I counterclaimed for the cost of bottled water since fluoridation's reintroduction at Lincoln in January 1984, and damages for the cost, difficulty, inconvenience and stress involved in researching the extensively-documented dangers of fluoride.

Mutual inspection of documents in Anglian Water v Bohan took place over several days in early 1987.  At Anglian Water's request I took numerous files down to their Lincoln offices.  But their inspection of my documents on fluoride poisoning from fluoridated water and other sources appeared cursory.

Anglian Water's documents revealed a goldmine of new evidence against fluoridation at the inspection, which had to be re-enforced by court order on 3 December 1986.

Anglian Water then invited the Court to dismiss my case upon procedural grounds, which meant, of course, not hearing evidence from either the victims of fluoridation or expert witnesses.  The water authority succeeded.

If some cockroach control operative decided to do away with his wife with a steady daily dose of fluoride insecticide, he would be (hopefully) caught by the police and convicted.  Are people surprised when someone important doses us with the same substance, poisonous at any dose, and gets away with it?  Unfortunately not.

Whilst a gentleman might resign his job rather than foist upon people a lifelong medical treatment which he is unauthorised to administer, one who knowingly assaults others by poisoning their water might be expected to cover his tracks.

Legalisation, separation of duties and indemnities all help the fluoridationists imply a mens rea vacuum of Seveso/Silkwood/Bhopal-type proportions —when we all know something is terribly wrong, but nothing can be done without someone to blame.

Need we wonder why propagandists intone lies for whose consequences they can never be held to account?  If a chemical that famous for its safety poisons a customer, those responsible can simply wave their leaflet.  Thus armed, the Lincoln Twenty voted to feed 100,000 people waste from the local fertilizer factory.  But it's OK, folks, because no-one can prove they meant any harm.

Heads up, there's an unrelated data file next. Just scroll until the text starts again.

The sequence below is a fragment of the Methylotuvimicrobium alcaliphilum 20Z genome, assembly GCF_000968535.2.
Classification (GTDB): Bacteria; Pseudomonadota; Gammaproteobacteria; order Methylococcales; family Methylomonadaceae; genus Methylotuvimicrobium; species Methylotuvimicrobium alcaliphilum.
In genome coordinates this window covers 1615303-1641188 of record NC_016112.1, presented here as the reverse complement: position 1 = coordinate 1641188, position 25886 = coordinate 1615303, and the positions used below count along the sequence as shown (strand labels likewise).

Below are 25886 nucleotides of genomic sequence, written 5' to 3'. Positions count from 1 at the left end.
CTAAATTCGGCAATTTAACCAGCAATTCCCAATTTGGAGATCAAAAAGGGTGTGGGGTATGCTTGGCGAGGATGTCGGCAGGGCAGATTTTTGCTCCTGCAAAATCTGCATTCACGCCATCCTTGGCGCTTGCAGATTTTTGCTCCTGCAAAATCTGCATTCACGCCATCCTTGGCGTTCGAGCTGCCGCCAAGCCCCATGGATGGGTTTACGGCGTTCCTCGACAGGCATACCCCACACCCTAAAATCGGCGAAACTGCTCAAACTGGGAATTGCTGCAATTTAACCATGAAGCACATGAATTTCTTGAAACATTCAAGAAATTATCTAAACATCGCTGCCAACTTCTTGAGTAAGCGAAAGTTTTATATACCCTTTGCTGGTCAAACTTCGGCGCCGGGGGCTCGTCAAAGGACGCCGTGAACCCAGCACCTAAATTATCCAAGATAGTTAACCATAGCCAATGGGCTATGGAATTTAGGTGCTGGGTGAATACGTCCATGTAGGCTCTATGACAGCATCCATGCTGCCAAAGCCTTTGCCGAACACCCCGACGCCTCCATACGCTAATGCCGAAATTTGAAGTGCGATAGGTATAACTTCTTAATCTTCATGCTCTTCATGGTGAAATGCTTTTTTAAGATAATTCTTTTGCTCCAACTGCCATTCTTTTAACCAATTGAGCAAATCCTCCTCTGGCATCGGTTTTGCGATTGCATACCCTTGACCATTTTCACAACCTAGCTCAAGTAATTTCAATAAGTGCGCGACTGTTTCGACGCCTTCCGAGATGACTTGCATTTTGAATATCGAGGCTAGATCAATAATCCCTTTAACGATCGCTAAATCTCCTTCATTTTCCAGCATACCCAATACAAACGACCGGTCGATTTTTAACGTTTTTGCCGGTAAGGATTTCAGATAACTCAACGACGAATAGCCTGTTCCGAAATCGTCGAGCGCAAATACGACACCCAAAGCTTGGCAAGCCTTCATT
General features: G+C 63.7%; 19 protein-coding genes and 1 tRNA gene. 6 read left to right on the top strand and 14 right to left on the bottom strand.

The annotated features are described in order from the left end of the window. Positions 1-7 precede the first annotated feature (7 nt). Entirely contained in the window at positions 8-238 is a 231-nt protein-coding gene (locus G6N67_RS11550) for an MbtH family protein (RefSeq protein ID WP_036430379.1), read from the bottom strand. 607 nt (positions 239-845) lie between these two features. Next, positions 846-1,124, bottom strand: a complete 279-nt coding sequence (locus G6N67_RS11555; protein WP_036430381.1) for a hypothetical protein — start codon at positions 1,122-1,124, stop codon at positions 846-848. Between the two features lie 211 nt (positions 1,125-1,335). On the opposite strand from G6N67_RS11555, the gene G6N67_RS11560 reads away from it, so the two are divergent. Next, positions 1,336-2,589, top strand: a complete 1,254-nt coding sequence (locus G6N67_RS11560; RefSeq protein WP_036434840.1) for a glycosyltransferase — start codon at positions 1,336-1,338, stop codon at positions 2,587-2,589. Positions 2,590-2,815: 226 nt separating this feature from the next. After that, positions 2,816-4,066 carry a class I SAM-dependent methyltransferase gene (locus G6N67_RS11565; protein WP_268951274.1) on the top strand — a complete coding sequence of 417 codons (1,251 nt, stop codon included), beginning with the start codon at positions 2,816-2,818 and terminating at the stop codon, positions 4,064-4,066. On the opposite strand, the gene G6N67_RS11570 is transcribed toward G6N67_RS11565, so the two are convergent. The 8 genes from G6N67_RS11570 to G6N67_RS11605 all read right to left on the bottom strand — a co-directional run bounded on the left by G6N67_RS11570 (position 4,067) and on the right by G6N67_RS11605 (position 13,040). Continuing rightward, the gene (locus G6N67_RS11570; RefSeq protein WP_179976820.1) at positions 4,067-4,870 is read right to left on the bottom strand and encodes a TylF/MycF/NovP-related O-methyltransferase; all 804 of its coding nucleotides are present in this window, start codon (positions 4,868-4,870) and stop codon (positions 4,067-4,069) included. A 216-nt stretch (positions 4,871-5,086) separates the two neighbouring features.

* * *


Anglian Water's abandonment of its rates claim for the fluoridated period preceding the Act reaffirms the illegality of pre-Act fluoridation.

Anglian has declared that it is only honouring an existing agreement to fluoridate made by Lincoln and District Water Board, in which authority Lincoln City Council played a dominant role.

I believe that it is morally wrong and also illegal for Councillors to have exercised medical jurisdiction.

Those responsible for the furtherance of fluoridation, to the extent that human body chemistry has been manipulated and free will threatened or interfered with, should receive the same treatment afforded to any unqualified or unauthorized person who administers or assists with forced medication—be it harmful or not.

The na´vetÚ of the pro-fluoride claims and the enormity of scale of this insult to human dignity, to human health, to the health of animals, plants and the environment we all share, seem paradoxically to be the biggest factors operating in fluoridation's favour.

If fluoridation is a medical matter (but not a medicine) why can't the doctors assume all the responsibility themselves?  Apart from the, er...waste disposal, why are these committees invited to help carry the can?

It's not public consultation—the Public Protection meeting was an obscure, unpublicised affair—but an attempt to legitimise an illegitimate process.

Of any number of possible biochemical alterations in the fluoride recipients, none will be sought.  So maintaining it has no evidence of adverse effects is easy and cheap enough for the pro-fluoride department.

Sweden repealed its fluoridation law after challenging the promoters to produce their safety evidence.  There was none.  The Lincoln Twenty might as well have relied on the integrity of a fluoride-promoting parrot.

The Twenty did not bother to think.  Will they be treated equally under the law?  Will the consumers?


Julian Bohan

22 November 1989